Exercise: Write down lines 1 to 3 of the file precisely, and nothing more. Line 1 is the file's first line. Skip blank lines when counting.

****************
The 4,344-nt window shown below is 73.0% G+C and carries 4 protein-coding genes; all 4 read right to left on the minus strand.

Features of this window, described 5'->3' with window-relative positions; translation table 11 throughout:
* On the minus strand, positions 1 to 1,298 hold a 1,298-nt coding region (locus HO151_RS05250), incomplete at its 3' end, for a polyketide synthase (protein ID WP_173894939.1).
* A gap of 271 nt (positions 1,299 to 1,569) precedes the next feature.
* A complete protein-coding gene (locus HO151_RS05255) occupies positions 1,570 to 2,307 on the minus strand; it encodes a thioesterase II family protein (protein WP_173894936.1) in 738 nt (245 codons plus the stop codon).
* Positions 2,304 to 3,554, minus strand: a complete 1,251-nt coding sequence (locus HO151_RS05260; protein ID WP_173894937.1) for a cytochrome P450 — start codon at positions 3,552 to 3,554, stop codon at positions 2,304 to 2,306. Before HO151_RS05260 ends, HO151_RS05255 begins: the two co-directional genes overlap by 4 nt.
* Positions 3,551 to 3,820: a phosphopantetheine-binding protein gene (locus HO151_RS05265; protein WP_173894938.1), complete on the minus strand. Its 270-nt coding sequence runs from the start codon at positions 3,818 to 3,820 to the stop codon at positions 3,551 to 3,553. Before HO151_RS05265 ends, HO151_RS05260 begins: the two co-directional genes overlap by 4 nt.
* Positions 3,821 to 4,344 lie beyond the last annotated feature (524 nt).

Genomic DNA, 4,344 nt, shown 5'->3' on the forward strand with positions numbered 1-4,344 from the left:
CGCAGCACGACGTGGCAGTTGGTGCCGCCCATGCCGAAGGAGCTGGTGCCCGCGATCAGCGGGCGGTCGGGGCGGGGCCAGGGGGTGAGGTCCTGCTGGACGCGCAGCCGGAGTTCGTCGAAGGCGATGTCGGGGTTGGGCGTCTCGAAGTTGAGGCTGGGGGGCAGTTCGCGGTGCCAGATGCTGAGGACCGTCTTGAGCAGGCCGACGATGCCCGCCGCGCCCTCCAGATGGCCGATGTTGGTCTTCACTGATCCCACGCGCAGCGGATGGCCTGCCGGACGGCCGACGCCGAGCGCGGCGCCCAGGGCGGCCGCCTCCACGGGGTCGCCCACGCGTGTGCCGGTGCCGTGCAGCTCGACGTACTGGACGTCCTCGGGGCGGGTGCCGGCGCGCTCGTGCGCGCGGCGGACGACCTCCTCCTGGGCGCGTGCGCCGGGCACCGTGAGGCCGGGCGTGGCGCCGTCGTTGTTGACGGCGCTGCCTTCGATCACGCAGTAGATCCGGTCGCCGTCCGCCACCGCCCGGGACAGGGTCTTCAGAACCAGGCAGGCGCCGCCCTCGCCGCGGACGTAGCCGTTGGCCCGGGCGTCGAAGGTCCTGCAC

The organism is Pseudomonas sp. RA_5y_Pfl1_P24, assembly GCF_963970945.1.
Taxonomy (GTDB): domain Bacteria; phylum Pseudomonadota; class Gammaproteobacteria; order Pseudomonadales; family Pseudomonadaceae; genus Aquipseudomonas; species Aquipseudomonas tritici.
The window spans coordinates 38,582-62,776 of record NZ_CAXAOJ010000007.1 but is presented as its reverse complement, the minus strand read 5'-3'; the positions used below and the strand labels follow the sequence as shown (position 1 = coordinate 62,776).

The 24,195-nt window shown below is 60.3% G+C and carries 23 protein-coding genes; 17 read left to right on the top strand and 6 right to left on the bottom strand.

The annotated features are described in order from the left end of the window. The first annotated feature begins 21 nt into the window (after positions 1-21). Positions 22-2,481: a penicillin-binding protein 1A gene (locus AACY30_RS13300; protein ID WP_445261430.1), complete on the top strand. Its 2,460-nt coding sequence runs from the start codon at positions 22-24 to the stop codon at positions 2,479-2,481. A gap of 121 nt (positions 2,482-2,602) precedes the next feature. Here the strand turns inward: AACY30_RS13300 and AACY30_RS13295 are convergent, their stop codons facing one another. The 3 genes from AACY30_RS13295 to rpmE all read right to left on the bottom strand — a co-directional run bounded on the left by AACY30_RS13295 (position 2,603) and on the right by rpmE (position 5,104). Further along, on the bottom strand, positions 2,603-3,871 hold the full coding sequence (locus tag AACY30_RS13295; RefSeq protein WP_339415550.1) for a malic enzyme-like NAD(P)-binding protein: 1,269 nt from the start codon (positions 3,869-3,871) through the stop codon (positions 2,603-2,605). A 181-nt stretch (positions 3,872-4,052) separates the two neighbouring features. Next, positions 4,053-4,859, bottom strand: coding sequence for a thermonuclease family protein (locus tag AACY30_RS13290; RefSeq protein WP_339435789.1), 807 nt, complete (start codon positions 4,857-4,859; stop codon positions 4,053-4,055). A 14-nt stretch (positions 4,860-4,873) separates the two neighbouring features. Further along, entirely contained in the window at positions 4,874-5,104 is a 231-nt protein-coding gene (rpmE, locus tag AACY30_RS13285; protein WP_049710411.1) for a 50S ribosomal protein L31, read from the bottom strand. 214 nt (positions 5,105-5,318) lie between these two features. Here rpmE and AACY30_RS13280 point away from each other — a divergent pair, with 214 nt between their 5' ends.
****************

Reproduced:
The 4,344-nt window shown below is 73.0% G+C and carries 4 protein-coding genes; all 4 read right to left on the minus strand.

Features of this window, described 5'->3' with window-relative positions; translation table 11 throughout:
* On the minus strand, positions 1 to 1,298 hold a 1,298-nt coding region (locus HO151_RS05250), incomplete at its 3' end, for a polyketide synthase (protein ID WP_173894939.1).